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Trial Lawyers Get Lucky

Lucky_tie "Superstition ain't the way," Stevie Wonder warned long ago, but trial lawyers, apparently, didn't listen to Wonder's 1972 hit. Trial lawyers, it turns out, are as dependent on superstitious rituals as pro athletes, writer Mary Flood tells us this week in the Houston Chronicle, relying on good luck charms along with legal skills in hopes of success in the courtroom. Flood tells of criminal defense attorney Kent Schaffer, who puts his faith in a battered briefcase, gold cuff links and a lucky Montblanc pen, and white-collar defense lawyer Tom Hagemann, who first discovered the magic powers of his wooden file box with the U2 sticker while an assistant U.S. attorney two decades ago. Others cite lucky boots, lucky watches and karmic rituals, both before and after trial.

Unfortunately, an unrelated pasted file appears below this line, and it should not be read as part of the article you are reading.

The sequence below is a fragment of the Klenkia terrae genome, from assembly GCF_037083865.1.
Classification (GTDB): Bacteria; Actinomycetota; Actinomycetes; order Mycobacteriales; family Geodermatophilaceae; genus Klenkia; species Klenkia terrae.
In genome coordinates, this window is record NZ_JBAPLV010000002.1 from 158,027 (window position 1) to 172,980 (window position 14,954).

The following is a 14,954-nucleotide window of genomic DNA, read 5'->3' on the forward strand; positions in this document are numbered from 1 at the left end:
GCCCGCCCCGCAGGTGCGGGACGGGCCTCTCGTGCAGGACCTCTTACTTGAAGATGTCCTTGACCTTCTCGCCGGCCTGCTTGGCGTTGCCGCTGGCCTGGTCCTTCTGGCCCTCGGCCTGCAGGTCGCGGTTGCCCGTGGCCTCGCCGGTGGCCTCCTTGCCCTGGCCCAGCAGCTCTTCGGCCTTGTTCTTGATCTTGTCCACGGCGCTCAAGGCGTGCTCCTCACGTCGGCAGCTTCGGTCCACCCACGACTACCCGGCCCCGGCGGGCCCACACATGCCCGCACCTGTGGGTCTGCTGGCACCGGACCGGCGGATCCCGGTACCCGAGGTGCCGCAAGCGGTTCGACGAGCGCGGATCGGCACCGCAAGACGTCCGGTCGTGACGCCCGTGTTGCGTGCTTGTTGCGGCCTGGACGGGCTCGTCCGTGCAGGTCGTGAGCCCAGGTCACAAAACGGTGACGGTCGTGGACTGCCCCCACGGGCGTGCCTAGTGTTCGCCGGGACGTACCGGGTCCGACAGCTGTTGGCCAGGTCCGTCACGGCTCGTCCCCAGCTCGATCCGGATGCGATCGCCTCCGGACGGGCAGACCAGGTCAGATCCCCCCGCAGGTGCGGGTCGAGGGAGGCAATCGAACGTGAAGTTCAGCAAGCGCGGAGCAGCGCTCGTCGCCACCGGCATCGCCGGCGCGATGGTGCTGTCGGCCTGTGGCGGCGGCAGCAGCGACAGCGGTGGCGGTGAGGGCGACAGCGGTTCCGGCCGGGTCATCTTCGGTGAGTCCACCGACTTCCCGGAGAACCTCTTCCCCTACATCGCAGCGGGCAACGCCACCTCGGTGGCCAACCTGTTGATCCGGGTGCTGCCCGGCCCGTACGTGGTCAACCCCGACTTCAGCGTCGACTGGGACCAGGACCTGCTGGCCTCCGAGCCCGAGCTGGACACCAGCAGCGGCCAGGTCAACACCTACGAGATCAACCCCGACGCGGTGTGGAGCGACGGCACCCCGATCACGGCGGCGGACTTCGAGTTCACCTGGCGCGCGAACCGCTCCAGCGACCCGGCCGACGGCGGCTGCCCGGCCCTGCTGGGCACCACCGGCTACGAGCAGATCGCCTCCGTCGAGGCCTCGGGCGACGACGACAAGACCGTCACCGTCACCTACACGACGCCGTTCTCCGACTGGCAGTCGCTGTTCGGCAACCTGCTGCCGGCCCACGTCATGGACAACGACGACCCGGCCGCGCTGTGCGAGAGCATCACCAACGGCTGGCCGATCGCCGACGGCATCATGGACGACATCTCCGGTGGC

Stranger still, these talismans and rituals may actually help. Stuart Vyse, a Connecticut College psychology professor who wrote a book about superstition, tells Flood that such beliefs may have a placebo or focusing effect that reassures the lawyer. "The rituals can be mantra-like, calming and give a sense of control that can be psychologically beneficial," Vyse says. "It can give the illusion of control."

Other lawyers' good-luck charms range from mints to music, and in the latter category, from Eminem to Aaron Copland. But the most common trial talisman for lawyers, Flood says, is probably the lucky tie.

[Hat tip to ABA Journal.]

Posted by Robert J. Ambrogi on February 21, 2008 at 12:01 PM | Permalink | Comments (1)


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